A federal judge upheld a Baltimore County law yesterday that bans liquefied natural gas plants in some coastal areas, dealing what the county government described as a major blow to a company's plan to build such a facility at Sparrows Point.
U.S. District Judge Richard D. Bennett - who in a previous ruling struck down another county law designed to block the project - this time rejected a legal challenge from the company hoping to build the plant.
Opponents of global power company AES Corp.'s plans to build an LNG terminal at the old Bethlehem Steel shipyard stopped short last night of saying that the ruling would spell the proposal's death. But the judge's ruling appeared to be the biggest victory yet for residents who, pointing to safety concerns, have fought the project.
An attorney for the opponents called the ruling "a major body blow to AES," saying it validates the argument that the LNG plant would harm the environment.
"I have said from day one, that is the trump card for the state of Maryland," said the attorney, Bart S. Fisher. "At the end of the day, that is by far the strongest argument the state of Maryland has, if you put the LNG terminal in this critical zones area where you have all these endangered species, and the Chesapeake Bay is at risk."
Baltimore County Executive James T. Smith Jr., who received news of the ruling while vacationing in West Virginia, called the ruling "a victory for the good guys and absolutely the right call by the federal judge."
"It's a heck of a nice way to start a vacation," said Smith, a second-term Democrat. "It's a health, safety and welfare issue, and that's what local government is responsible to provide."
AES to 'press forward'
Kent Morton, AES' manager for the Sparrows Point project, said that the company is considering an appeal, adding, "We're determined to press forward on this."
The company released a statement that read in part: "We will continue to explore all of our options in bringing a much-needed, clean-burning LNG facility to the area to serve Marylanders and the region."
It was not clear last night whether the county law, on its own, could block the project. A spokeswoman for the Federal Energy Regulatory Commission - which is considering, and would rule upon, AES' application - declined to comment on the judge's ruling.
Smith said he expects the company to proceed with its application before the commission, adding that he expected the panel to consider the county's environmental and zoning regulations, "and hopefully they will recognize ... the merit of our position and deny the license."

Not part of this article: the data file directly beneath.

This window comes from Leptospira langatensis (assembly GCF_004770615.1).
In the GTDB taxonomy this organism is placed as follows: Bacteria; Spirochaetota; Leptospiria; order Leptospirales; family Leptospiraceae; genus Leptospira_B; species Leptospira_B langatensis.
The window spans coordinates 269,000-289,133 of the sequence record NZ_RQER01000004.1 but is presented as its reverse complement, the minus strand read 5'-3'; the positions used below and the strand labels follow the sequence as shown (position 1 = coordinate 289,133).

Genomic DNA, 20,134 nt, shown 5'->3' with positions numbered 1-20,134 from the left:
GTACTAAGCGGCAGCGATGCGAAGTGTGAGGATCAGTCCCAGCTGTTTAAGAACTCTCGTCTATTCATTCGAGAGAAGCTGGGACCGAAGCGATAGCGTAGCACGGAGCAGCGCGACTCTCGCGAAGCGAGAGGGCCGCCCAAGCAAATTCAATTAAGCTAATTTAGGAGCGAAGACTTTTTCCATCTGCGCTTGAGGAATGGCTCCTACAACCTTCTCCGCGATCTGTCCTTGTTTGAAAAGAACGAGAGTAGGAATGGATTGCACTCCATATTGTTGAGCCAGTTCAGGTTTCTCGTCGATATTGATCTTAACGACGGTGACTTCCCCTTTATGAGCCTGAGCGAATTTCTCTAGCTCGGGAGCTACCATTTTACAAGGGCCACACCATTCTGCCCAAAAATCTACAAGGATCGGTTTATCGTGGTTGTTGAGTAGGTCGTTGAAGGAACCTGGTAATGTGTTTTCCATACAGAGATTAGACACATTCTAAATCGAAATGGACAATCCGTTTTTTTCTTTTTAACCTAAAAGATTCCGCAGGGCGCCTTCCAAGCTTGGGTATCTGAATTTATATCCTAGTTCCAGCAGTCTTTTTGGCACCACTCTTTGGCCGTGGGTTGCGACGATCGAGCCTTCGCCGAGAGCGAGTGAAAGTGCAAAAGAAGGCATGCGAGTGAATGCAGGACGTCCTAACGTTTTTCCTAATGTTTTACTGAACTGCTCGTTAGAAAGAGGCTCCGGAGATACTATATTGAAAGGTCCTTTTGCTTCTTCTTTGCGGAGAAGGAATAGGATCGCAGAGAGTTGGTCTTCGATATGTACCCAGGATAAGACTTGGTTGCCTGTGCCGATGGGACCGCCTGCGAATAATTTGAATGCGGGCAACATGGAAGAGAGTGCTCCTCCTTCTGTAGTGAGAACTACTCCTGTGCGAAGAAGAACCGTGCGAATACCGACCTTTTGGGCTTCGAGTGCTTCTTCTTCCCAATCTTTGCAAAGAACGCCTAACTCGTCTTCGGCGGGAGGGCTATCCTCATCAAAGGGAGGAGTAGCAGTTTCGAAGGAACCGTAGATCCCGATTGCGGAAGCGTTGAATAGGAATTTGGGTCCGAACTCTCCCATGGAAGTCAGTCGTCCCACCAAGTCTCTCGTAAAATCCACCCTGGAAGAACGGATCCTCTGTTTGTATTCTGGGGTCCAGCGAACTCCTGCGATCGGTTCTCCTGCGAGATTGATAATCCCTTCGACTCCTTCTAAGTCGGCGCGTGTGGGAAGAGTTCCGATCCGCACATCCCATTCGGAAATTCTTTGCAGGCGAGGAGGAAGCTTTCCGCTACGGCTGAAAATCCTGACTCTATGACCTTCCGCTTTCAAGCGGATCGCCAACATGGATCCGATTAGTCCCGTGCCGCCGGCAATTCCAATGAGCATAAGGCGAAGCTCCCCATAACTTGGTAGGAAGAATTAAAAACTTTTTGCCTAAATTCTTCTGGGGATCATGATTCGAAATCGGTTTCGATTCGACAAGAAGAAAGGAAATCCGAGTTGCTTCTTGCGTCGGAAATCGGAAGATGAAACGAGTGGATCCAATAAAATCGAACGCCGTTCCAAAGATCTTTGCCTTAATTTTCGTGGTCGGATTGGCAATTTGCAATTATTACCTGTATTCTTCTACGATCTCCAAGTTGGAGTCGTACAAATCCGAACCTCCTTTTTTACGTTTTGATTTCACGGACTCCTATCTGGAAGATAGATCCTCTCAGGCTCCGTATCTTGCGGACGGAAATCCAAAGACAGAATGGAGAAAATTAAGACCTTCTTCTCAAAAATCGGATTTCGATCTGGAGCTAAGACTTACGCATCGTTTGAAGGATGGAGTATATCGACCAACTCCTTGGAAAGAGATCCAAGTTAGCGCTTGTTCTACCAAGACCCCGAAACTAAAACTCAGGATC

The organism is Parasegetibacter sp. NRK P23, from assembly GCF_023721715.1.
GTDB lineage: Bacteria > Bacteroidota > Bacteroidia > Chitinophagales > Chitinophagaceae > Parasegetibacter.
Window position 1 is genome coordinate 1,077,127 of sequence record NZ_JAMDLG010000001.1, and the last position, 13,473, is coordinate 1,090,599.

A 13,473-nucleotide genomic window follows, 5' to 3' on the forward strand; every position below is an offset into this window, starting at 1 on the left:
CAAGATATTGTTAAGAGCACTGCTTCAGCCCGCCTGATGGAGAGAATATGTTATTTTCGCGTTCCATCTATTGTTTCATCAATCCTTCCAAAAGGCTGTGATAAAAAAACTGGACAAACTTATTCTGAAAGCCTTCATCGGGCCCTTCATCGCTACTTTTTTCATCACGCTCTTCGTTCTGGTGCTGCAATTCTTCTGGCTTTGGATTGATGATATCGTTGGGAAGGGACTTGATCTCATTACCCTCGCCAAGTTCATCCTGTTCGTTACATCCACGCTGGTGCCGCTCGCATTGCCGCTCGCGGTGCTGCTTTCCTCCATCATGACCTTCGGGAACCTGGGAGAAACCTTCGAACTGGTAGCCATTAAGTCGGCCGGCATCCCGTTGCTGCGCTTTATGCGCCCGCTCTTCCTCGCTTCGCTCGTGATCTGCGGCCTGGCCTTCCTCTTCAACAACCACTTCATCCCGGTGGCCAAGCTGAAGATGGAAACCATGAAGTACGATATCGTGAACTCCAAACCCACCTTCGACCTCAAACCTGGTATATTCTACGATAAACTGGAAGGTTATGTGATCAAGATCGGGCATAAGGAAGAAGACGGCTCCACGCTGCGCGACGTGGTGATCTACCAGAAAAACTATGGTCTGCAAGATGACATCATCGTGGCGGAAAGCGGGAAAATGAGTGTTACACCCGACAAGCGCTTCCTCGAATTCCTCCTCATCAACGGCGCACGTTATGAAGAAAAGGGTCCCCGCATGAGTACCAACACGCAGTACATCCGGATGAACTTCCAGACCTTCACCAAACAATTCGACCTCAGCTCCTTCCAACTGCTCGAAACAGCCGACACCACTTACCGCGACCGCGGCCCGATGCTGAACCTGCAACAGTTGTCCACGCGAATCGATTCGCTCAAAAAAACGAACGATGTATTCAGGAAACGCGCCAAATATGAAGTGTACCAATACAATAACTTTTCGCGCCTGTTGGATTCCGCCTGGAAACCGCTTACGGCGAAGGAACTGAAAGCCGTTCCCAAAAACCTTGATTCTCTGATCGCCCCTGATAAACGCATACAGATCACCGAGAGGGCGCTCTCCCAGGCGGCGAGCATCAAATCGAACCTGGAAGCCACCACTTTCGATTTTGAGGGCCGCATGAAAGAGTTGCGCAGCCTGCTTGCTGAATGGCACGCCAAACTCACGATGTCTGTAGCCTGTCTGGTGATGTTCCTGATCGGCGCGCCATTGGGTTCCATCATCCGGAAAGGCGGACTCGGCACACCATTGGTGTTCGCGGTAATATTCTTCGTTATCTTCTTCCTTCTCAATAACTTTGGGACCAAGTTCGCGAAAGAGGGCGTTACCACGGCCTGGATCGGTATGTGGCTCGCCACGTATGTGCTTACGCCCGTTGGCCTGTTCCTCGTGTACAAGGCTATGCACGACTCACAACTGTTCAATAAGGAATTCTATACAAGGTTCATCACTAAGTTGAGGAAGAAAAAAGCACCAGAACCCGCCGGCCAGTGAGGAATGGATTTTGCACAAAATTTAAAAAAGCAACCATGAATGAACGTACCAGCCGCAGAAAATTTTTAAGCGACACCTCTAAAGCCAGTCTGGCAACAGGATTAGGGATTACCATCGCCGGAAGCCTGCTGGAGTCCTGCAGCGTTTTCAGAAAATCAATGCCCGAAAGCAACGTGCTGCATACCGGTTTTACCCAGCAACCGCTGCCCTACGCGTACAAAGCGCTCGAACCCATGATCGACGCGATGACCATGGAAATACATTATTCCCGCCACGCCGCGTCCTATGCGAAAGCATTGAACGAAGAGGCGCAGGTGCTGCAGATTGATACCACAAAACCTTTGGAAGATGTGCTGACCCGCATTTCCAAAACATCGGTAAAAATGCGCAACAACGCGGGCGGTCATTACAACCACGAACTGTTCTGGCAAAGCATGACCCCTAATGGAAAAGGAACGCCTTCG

Sharon Beazley, who has helped lead her eastern Baltimore County community's fight against AES' plans, said that she was elated by yesterday's ruling but that she didn't expect it to end the battle.
"Eventually, we will find the silver bullet that will stop this lunacy," she said, adding: "I guess it depends on when they have decided they've spent enough."
In the 21-page opinion issued yesterday, Bennett rejected a constitutional challenge to the county law prohibiting LNG plants from environmentally sensitive coastal areas. The law, passed by the County Council in February, had been challenged by AES on the grounds that it was pre-empted by federal law and is unconstitutional.
At a hearing this month, a lawyer for AES said the law should be ruled invalid, because it "is a specific effort to single out LNG," which local governments may not do under federal energy law.
That day, the state's Critical Area Commission unanimously approved the county's prohibition on LNG facilities in certain coastal areas.
Yesterday's ruling came the same week the U.S. Senate rejected a measure that would have restored to states the authority to block new LNG terminals. The measure, rejected by a 56-37 vote, had been introduced by Sen. Benjamin L. Cardin, a Maryland Democrat.
That maneuver was but one of several legal tactics that have been undertaken by the proposal's opponents, who include area elected officials from all levels of government.
In June 2006, the Baltimore County Council passed a zoning ordinance prohibiting LNG facilities from being built within five miles of a home. The site of the proposed terminal on Sparrows Point is less than two miles from the historically black neighborhood of Turners Station.
In January, Bennett found that the federal Energy Policy Act of 2005 trumped the county's law and ruled that the county could not enforce the ordinance.
AES has argued that the plant would provide jobs and help keep a lid on the price of energy.
"With more than 40% of Maryland's electricity being generated by natural gas, we expect to significantly impact consumers' energy bills once operational at Sparrows Point," AES said in the company's written statement last night. "And, experts estimate a 15 to 30% cost savings with LNG over piped-in natural gas."
AES, based in Arlington, Va., announced in January 2006 plans for a $400 million LNG terminal on the site of the former shipyard on Sparrows Point. The plan called for shipments of the super-chilled liquefied natural gas to arrive by tanker and the 1.5 billion cubic feet of natural gas to be pumped daily from the plant through an 87-mile pipeline to a distribution center in Pennsylvania.
Opponents have said the plan is too risky for a major population center and one of the busiest ports in the United States. Smith said he feared the possibility of an accident or terrorist attack, and was concerned about the environmental impact of dredging Bear Creek to accommodate the tankers carrying the gas.
When AES officials first met with residents and officials in eastern Baltimore County, community leaders said they were skeptical of the project. Dundalk-area residents became increasingly vocal and angry about the LNG plan and circulated petitions, put up lawn signs and created a staffed office to stop the project.